It can be difficult for humans to wrap their minds around the staggering distance between Earth and Pluto. Many of us have a hard time grasping the 25,000-mile circumference of the Earth or the 238,855-mile distance to our moon. Pluto is significantly further, with an average of 3,7 billion miles away depending on its elliptical location. Put in another perspective, the Stone Age transpired about a billion hours ago.
However, another way to think of the distance is to look at how long it would take to drive a car to Pluto. Astrophysics professor Adam Frank asked this question several years ago and came up with the answer: 6,293 years. That’s the time it would take a family of 4 driving 65 miles per hour to reach our dwarf planet neighbor. However, Professor Frank also calculated the time it would take to fly to Pluto in a Boeing 777 going 590 miles per hour (its maximum speed). That would be a significantly shorter trip of about 680 years.
We couldn’t talk about Pluto without mentioning that, even among scientists, there is debate about its status as a planet like Earth, Mercury, Mars, and the rest. If you ask the astronomers at the International Astronomical Union (IAU), they will tell you that, no, Pluto is not a planet but instead a dwarf planet. However, planetary scientists believe that the IAU made a mistake and that Pluto is, indeed, a genuine planet.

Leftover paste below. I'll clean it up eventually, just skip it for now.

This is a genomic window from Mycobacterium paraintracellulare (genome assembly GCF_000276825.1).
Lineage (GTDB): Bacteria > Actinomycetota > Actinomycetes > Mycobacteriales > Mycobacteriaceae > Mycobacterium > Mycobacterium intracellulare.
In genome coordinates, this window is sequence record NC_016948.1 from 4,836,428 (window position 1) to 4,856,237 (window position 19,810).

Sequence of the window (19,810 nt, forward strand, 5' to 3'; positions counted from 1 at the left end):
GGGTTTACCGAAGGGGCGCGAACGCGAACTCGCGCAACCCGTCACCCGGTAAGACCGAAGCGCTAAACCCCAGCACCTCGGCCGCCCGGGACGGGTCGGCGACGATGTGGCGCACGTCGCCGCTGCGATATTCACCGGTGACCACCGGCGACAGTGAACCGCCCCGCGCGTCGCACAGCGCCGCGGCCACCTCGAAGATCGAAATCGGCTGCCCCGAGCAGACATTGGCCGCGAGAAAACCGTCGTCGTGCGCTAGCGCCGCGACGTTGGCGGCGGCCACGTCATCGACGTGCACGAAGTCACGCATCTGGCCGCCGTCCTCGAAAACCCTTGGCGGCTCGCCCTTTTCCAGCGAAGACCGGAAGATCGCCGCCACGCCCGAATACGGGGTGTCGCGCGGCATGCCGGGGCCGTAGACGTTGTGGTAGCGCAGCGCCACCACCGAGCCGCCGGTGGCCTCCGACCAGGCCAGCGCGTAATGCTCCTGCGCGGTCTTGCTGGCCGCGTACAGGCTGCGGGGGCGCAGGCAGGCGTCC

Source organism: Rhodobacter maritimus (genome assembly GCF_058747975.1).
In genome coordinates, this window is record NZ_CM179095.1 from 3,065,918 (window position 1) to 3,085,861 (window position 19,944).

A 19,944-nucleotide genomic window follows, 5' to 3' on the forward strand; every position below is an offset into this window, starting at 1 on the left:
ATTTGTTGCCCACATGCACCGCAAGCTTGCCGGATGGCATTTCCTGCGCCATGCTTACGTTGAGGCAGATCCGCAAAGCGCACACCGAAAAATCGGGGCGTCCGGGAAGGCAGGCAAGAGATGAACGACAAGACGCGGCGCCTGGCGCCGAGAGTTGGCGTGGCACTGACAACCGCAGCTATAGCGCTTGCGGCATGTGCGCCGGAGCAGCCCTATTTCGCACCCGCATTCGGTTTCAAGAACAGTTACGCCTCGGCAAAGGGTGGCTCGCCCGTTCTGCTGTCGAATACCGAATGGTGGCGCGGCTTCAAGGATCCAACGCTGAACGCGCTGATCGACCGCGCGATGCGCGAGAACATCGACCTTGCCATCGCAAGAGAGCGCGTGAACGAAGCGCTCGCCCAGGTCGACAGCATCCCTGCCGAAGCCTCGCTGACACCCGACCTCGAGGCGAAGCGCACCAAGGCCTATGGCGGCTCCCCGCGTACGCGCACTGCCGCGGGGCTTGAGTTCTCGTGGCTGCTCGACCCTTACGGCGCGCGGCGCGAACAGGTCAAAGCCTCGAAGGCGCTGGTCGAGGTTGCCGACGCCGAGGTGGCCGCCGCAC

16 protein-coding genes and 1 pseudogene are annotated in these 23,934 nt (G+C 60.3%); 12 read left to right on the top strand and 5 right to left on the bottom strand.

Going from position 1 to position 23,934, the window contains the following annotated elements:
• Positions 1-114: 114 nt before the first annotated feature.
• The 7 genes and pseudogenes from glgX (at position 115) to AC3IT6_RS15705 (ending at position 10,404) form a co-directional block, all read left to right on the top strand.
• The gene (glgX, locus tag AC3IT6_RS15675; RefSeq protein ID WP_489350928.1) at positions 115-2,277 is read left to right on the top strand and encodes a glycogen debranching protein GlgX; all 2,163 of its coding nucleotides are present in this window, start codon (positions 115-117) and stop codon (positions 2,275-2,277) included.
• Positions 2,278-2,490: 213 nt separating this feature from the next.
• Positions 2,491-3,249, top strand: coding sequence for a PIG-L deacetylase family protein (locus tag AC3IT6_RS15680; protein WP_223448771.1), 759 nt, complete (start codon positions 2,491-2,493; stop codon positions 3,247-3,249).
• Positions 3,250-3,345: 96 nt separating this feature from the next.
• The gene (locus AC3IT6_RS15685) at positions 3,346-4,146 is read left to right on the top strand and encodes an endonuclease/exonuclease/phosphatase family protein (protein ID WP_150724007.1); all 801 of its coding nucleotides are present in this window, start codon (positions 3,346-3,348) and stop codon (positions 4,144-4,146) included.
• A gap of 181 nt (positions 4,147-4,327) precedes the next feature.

One of those planetary scientists is Dr. Alan Stern, leader of the New Horizons Mission at NASA that made it to Pluto in 2015. In 2021, while speaking at the “ I Heart Pluto Festival,” Dr. Stern argued that the IAU’s position, in his words, “doesn’t make scientific sense.” He went on to comment that “the IAU’s definition was created by non-experts (astronomers), who study stars…’, adding that “they botched it.” Many other scientists feel the same way and want to see Pluto’s designation changed back to a planet. However, at this time, Pluto is still designated as a dwarf planet rather than being given back its full planetary status.
Although it may no longer be considered a planet, Pluto still holds a place in humanity’s heart. While it may seem unimaginably far away, it’s still closer to Earth than billions of other stars, planets, and dwarf planets. Humanity has made the trip to our furthest neighbor, albeit in the form of a small, unmanned spacecraft.
Will we ever make it to Pluto in person and stand on its surface? Possibly, but it’s going to take a lot more time, energy, and technological advances to do so. That includes the invention of hyper-sleep, which is still relegated to science fiction rather than science fact. Until then, Pluto will remain one of our favorite (and most contentious) astrological neighbors.
Featured Image Credit: buradaki, Shutterstock
Greg Iacono is a self-taught writer and former chiropractor who, ironically, retired early due to back problems. He now spends his time writing scintillating content on a wide variety of subjects. Greg is also a well-known video script writer known for his ability to take a complex subject and make it accessible for the layperson.